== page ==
If we are to understand how American culture is made relevant in the lives of those who live in the shadow of the United States, we must start with an approach to the concept of culture that preserves what it is that continues to make it indispensable to anthropologists, and many others as well. The approach I find most useful as a starting point is one proposed by Boon: " 'Culture' pertains to operations which render complex human phenomena communicable" (1973:227). That is, culture is an activity that human beings perform on what is given to them in the course of their lives: biological needs, ecological imperatives, social structural constraints, historical remnants, and, last but not least, the language of their contemporaries and coparticipants in everyday life scenes.
This article is an exploration of the perspectives opened by such an approach. To do this, I examine some instances when a variety of speakers construct new discourses over the words of their contemporaries and, in the process, reproduce what we have been taught to recognize as "America." By the same token, this article is an exploration of a new way of talking about people in the United States that does not reduce their multifaceted activities into "Americanism."
The methodological challenge lies in the displaying of cultural operations in the historical process of their occurrence. We need to catch human beings in the act of operating on the world, or, in the more popular, though easily misleading vocabulary of the Geertzian tradition, we catch them "interpreting." The challenge is not any more to look at "interpretations, "that is, at texts distanced from everyday life that are clearly marked for symbolic elaboration. It is rather to look in detail at texts that are not distanced and that are not marked for "interpretation," but that are still produced by human beings and should thus display the signs of the cultural process. The challenge is to start with texts of everyday life and only later investigate how these relate to texts of philosophical commentary.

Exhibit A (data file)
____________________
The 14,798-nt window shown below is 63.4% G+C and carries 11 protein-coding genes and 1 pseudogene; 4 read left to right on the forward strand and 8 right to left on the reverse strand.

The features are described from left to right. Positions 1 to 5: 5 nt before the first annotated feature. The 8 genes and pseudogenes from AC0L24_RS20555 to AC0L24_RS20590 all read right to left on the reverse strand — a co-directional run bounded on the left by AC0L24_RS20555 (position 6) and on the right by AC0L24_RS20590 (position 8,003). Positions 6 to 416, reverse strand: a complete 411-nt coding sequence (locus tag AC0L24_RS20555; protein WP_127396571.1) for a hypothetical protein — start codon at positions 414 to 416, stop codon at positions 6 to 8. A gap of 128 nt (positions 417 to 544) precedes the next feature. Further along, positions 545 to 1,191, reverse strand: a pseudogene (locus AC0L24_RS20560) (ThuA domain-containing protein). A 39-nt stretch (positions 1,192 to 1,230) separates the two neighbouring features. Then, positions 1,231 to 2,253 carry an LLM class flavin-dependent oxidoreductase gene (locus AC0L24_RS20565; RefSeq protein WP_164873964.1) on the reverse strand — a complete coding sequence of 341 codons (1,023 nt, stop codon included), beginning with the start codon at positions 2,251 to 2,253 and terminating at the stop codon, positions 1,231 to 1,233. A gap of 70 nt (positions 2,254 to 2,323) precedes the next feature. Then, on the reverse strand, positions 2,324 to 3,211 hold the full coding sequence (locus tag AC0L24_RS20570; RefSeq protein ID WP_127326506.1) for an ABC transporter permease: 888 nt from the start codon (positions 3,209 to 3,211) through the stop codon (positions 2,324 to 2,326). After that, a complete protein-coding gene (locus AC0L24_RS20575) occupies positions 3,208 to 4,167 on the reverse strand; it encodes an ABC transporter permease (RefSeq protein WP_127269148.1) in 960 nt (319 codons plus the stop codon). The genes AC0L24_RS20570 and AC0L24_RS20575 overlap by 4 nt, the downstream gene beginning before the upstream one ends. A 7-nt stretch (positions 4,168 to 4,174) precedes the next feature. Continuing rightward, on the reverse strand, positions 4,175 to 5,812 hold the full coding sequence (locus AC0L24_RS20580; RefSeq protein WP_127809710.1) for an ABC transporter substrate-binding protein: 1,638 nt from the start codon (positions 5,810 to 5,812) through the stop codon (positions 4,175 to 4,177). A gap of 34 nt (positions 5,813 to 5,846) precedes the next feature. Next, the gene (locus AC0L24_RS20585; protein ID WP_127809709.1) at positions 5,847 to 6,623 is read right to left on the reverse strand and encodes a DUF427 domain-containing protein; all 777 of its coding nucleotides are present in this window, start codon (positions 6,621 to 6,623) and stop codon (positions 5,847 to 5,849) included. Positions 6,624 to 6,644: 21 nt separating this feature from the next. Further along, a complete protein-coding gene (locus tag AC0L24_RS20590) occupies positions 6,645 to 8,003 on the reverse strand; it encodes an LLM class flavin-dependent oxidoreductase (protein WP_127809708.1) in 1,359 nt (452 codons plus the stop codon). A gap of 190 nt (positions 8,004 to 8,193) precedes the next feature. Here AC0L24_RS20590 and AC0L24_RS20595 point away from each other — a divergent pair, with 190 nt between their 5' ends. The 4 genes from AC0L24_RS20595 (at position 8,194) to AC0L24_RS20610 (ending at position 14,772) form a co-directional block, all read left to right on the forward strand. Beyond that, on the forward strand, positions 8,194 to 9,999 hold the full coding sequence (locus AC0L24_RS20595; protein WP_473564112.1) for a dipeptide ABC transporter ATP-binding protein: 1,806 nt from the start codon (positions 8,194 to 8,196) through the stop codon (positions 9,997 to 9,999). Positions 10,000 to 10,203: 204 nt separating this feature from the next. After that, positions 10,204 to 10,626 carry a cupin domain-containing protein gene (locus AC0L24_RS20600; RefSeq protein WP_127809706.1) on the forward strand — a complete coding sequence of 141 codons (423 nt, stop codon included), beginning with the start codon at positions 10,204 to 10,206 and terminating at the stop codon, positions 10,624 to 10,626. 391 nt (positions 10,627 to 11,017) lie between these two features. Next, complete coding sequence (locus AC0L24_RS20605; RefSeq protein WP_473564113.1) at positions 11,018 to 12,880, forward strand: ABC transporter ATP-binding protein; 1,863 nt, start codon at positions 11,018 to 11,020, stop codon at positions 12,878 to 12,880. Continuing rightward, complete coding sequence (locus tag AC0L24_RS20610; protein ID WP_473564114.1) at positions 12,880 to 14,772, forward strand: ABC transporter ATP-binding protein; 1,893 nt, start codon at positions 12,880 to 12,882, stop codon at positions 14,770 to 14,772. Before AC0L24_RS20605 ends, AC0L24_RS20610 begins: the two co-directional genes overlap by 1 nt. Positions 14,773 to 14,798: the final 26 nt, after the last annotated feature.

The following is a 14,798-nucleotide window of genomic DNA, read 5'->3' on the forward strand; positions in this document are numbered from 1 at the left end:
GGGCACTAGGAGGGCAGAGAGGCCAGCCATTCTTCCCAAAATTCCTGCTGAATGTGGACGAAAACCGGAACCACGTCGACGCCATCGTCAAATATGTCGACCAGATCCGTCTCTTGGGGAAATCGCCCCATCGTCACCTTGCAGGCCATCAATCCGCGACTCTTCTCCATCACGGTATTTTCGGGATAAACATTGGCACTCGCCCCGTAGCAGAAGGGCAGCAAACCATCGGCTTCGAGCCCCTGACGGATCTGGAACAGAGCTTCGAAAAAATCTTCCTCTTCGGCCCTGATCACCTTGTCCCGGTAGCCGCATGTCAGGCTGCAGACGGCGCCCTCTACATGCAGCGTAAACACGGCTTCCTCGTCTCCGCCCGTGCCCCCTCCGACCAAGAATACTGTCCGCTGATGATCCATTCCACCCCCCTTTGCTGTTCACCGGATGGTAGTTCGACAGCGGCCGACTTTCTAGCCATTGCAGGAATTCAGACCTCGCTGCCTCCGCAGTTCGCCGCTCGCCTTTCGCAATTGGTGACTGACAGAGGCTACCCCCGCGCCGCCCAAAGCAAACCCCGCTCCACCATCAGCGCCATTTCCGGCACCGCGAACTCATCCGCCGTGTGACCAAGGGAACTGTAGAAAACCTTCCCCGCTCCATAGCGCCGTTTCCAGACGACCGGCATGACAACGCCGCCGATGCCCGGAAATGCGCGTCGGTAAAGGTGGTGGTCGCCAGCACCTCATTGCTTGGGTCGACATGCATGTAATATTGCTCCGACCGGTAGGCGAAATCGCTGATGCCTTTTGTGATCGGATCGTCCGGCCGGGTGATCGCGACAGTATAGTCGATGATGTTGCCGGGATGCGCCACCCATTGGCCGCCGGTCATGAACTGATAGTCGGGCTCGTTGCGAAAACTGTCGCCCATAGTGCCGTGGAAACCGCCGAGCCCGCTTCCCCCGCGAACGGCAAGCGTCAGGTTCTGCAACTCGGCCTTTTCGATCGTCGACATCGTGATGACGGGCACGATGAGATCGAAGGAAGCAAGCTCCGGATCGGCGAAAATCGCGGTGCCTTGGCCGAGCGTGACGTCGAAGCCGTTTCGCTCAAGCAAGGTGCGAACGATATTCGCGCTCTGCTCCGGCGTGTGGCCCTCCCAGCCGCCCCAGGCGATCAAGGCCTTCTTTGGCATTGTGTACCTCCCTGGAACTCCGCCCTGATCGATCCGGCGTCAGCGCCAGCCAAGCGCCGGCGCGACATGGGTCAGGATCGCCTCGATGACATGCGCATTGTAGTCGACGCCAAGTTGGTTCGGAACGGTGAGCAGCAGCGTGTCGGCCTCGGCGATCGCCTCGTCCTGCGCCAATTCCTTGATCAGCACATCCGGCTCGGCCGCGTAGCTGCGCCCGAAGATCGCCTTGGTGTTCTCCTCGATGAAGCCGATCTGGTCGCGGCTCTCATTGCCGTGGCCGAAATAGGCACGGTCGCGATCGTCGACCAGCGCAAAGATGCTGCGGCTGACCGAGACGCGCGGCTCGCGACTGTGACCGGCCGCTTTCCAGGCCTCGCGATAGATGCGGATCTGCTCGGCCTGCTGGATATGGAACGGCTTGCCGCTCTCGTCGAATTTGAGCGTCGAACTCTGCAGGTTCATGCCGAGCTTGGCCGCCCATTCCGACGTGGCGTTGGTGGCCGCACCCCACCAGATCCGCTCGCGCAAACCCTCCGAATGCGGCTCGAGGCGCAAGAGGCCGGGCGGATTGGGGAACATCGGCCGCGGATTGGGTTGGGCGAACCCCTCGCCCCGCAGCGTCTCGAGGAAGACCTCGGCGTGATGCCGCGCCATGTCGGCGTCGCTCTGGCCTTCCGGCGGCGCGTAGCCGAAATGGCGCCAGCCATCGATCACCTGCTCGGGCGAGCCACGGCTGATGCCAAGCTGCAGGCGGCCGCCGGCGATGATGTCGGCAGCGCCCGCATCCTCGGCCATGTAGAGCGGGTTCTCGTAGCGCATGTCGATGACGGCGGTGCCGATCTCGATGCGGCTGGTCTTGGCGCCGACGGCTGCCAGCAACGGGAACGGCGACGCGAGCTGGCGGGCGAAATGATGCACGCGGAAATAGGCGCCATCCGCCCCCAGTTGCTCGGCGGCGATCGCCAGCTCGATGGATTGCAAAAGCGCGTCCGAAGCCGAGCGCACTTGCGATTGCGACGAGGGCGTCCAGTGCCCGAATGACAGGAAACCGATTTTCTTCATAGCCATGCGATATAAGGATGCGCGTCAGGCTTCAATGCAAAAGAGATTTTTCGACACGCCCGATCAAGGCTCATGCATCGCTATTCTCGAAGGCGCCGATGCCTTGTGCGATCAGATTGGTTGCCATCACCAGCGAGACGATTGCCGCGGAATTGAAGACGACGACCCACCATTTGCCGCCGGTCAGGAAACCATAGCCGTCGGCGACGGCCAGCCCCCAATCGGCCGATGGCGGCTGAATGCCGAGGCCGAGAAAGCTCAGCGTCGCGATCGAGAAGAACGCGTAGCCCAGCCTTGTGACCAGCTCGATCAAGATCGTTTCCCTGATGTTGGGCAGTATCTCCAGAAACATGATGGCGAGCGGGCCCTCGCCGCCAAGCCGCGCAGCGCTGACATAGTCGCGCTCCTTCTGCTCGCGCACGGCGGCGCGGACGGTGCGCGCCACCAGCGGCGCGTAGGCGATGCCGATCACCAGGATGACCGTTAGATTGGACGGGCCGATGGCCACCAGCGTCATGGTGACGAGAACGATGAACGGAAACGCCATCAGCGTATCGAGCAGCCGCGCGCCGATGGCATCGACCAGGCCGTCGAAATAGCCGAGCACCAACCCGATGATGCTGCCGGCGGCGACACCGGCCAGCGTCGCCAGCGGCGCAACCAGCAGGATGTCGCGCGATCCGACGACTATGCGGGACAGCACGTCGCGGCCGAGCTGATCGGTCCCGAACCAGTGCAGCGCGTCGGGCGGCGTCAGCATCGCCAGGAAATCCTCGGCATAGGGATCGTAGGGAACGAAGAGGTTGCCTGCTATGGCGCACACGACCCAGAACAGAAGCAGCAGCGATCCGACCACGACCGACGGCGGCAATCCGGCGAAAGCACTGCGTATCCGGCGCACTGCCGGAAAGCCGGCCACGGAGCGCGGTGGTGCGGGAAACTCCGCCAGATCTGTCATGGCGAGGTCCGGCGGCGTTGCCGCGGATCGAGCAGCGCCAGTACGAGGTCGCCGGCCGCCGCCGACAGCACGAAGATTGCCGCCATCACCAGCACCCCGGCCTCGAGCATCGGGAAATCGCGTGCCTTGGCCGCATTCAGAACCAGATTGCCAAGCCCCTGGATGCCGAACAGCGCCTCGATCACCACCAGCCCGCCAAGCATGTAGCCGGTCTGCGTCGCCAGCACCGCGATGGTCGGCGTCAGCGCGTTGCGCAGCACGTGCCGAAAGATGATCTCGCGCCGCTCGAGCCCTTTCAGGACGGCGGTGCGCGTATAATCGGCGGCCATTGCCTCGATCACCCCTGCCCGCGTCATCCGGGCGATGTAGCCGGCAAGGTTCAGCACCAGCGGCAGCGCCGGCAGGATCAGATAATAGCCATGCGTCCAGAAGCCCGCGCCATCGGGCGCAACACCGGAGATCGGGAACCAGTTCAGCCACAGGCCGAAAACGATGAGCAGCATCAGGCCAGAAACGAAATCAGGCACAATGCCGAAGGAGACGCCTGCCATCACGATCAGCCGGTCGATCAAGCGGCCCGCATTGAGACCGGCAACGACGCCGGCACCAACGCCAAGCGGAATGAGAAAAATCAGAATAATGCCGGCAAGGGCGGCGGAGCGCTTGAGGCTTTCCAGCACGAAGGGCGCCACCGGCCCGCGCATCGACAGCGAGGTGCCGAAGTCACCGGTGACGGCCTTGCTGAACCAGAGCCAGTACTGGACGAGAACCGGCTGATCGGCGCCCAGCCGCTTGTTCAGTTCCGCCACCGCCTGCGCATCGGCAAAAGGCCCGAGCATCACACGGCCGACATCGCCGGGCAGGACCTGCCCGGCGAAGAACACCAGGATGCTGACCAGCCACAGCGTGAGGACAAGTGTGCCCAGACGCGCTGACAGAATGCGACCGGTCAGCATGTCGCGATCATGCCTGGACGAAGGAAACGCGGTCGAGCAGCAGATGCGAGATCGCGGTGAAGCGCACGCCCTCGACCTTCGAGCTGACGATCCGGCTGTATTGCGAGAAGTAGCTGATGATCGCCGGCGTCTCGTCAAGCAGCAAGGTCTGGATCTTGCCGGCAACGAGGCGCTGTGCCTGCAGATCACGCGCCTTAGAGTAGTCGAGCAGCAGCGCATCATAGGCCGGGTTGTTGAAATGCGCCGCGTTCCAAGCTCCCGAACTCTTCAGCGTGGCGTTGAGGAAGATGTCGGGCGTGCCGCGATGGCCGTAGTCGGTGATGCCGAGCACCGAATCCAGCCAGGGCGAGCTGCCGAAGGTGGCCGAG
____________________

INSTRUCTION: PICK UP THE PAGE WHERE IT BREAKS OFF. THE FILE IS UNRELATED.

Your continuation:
We know now that it is particularly difficult to do cultural anthropology around America.One of the many reasonsis that, in the United States, there are everywhere signs that point us toward a pre-analysis of America and how it should be qualified. People with rhetorical fluency are particularly adept at the production of texts, written or dramatically performed, that have so much the form that interpretive texts should take that it can be very difficult to do the anthropological double take that leads us to be particularly skeptical of anything that makes too much immediate sense. In fact, traditional ethnography,that is, ethnography that relies heavily on asking questions of informants, maybe impossible to conduct in America, since the informants are so good at moving the attention of the interviewer away from the original event toward "the interpretation." How many anthropologists of America have had to suffer through informants telling them: "Don't think that what just happened is what you saw! What really happened is . . ." My fear, of course, is that anthropologists of America did not suffer and that, rather than building up their skepticism, they cocked up their ears in excitement, since they were now getting the "real scoop." (Varenne, 369-370)